Spotify CEO and co-founder Daniel Ek told a crowd at Founders Forum on Tuesday that the online streaming service will pay out $500 million to artists and rights holders in 2013, as much as it has paid in all the years combined since it was founded.
Billboard notes, “by comparison, Pandora Media paid $230.2 million to rights holders [over its last fiscal last year], and VEVO paid out $200 million since it launched in 2009.”
Since Spotify started exploding in Europe and made its way stateside in 2011, it’s been the subject of plenty of criticism about how it compensates artists. An enlightening infographic published in 2010 showed how many plays an artist would need to rack up on Spotify in order to earn the equivalent of minimum wage versus an artist selling self-published CDs (143 CDs per month vs. 4,053,110 plays on Spotify per month). The infographic cited a payout figure of $.0.00029 per play going to the artist.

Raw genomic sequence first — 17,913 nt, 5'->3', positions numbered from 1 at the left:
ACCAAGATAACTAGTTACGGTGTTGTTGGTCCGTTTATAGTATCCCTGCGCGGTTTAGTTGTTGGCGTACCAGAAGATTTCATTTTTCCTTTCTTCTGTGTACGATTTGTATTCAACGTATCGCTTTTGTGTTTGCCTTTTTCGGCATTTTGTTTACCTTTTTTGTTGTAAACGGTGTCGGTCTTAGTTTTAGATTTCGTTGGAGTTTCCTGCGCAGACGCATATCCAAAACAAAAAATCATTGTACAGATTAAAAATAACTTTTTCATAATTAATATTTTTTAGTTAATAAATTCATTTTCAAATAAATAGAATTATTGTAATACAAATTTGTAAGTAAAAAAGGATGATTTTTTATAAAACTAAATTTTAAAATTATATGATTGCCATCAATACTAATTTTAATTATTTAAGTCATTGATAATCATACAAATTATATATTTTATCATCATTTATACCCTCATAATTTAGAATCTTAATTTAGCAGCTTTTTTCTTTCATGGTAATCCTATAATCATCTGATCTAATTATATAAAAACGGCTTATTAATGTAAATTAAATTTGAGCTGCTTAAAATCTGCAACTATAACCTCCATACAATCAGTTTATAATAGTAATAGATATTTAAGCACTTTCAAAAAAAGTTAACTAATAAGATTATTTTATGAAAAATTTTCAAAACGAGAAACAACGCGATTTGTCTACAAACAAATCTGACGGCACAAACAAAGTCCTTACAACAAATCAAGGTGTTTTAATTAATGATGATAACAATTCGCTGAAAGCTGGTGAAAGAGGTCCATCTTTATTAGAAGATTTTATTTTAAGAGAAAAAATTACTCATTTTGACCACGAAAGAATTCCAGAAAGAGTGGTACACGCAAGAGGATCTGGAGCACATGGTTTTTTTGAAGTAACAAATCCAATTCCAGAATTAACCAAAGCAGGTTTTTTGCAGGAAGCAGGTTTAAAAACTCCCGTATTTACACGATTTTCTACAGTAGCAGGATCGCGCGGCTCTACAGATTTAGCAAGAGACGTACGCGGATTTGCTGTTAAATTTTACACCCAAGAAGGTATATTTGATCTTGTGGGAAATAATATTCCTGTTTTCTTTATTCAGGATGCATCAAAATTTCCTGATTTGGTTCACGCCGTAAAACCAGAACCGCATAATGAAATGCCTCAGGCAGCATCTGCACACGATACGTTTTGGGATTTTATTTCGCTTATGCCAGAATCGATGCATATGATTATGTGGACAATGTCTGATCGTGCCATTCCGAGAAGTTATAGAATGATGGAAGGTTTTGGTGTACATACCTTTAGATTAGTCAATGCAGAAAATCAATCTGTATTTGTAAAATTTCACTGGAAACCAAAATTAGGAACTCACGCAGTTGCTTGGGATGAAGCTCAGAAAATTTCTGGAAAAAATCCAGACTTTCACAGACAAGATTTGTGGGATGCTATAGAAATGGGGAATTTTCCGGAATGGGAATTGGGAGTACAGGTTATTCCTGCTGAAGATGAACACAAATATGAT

So it would seem like good news that Spotify plans to pay out an unprecedented $500 million to rights holders and artists this year. But it’s unclear whether they’ve negotiated higher rates for rights holders and if so whether that includes artists, or whether we’re all just using Spotify way more and therefore flooding it with more plays.
Back in 2009 the Guardian ran a pretty damning piece about Spotify’s deals with major labels, alleging that Spotify convinced them to accept a super-low payment rate for artists and rights holders in exchange for taking equity in the company. That way the cash might not roll in, but, as Spotify made money, the labels would benefit in the event of an eventual IPO.
Nonetheless, Universal Music does say Spotify is now a “substantial” source of revenue for the company. How that translates to artists is still unclear, but it sounds like an improvement.